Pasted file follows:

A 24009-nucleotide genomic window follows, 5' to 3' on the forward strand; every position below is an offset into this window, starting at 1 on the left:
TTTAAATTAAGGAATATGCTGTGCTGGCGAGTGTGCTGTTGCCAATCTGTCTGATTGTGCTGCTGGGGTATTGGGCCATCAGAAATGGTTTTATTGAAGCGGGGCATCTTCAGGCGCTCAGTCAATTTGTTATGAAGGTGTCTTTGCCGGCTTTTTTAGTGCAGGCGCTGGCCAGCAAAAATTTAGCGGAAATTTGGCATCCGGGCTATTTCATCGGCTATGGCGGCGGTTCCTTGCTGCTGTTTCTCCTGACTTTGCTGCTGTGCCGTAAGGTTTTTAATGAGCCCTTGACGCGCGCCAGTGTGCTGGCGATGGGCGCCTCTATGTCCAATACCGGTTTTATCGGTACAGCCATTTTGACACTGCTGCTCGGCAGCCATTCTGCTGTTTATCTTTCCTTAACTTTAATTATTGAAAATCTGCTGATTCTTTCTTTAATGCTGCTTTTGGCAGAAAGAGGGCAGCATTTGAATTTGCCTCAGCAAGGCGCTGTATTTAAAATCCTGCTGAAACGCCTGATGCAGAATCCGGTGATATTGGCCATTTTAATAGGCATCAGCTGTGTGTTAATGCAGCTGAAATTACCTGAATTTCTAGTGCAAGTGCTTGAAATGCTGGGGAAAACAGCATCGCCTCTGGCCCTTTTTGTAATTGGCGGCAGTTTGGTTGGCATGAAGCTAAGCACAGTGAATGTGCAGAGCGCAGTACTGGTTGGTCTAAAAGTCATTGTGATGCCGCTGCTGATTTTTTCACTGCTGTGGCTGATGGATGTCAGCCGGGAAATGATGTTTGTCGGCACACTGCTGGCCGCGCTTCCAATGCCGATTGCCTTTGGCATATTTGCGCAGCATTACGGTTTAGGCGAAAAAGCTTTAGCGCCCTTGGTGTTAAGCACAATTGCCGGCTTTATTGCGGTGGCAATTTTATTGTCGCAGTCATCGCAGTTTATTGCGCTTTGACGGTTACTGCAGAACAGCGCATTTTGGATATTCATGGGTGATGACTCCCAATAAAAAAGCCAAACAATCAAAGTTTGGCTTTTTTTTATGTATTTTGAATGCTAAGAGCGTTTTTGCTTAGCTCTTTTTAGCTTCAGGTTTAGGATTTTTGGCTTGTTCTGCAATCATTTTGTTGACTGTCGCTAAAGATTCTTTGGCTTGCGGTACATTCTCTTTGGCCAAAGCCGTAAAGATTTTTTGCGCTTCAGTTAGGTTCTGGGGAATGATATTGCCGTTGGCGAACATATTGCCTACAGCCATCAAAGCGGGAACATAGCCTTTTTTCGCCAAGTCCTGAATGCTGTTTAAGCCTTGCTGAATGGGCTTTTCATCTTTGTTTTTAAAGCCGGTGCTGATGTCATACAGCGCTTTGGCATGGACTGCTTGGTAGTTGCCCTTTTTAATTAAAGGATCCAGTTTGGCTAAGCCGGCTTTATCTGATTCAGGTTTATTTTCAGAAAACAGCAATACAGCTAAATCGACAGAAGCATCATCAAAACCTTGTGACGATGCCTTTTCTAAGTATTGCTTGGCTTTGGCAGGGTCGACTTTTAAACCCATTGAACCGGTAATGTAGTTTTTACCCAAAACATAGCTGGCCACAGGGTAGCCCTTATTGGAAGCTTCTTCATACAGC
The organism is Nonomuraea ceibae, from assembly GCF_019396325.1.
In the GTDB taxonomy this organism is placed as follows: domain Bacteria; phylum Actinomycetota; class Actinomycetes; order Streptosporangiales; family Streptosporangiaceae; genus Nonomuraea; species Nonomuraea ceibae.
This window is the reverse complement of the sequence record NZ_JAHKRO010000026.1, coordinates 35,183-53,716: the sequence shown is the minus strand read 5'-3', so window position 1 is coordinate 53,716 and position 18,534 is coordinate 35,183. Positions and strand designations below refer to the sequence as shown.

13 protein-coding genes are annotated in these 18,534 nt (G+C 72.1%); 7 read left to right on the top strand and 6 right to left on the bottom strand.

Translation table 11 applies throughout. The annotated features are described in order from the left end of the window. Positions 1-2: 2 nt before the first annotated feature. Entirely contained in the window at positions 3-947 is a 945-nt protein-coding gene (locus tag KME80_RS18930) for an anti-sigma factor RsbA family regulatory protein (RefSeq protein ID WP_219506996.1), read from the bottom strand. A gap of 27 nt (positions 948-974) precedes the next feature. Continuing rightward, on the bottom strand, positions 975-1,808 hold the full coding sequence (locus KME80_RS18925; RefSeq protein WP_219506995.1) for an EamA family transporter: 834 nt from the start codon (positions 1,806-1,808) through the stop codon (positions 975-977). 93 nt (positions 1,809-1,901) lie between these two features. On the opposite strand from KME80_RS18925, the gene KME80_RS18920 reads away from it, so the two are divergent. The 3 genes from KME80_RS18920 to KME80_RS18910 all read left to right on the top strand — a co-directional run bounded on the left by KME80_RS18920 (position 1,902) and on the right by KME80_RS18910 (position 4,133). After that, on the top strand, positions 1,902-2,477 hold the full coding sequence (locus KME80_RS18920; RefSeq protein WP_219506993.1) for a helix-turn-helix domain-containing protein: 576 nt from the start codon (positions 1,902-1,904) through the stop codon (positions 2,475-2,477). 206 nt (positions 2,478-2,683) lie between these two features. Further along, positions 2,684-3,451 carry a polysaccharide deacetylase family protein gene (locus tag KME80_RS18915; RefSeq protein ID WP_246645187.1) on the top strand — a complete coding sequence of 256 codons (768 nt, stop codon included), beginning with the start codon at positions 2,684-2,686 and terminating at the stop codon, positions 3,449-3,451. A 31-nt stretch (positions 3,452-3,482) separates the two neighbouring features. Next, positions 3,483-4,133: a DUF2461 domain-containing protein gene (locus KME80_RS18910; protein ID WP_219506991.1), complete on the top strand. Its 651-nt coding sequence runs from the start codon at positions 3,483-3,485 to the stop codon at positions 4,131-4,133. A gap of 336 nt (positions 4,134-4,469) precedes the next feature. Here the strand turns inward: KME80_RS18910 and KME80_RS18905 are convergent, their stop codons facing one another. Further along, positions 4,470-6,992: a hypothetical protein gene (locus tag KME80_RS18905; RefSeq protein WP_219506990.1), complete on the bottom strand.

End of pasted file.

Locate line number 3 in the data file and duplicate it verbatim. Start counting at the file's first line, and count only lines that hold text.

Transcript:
The organism is Nonomuraea ceibae, from assembly GCF_019396325.1.